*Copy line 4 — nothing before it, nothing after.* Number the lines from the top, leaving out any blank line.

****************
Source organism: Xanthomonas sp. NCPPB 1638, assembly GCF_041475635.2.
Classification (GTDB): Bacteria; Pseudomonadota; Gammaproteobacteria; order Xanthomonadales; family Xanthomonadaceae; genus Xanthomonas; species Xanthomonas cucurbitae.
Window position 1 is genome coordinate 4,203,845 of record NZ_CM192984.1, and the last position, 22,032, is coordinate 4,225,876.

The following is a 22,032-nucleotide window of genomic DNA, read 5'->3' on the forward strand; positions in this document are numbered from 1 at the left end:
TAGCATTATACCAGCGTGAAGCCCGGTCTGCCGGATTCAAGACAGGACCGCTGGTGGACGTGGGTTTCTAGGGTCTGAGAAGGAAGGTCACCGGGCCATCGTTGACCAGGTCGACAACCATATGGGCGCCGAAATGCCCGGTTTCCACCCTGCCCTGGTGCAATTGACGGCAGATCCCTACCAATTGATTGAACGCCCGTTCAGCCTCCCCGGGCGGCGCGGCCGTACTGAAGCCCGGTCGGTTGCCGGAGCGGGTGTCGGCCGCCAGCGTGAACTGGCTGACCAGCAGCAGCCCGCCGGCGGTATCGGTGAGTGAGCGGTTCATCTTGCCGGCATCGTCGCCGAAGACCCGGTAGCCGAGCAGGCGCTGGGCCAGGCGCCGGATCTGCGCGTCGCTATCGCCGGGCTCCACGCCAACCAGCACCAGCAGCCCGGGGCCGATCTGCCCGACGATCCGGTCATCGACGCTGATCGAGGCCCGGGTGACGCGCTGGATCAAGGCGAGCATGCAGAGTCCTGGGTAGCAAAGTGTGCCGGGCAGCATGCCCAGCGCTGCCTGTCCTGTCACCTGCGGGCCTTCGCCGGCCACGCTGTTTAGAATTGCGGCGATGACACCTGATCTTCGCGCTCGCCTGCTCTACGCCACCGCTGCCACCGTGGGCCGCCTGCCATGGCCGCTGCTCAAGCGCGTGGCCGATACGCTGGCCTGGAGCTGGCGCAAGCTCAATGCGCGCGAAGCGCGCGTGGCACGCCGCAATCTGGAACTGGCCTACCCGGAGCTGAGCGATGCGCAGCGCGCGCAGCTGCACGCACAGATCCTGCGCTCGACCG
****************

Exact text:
The following is a 22,032-nucleotide window of genomic DNA, read 5'->3' on the forward strand; positions in this document are numbered from 1 at the left end: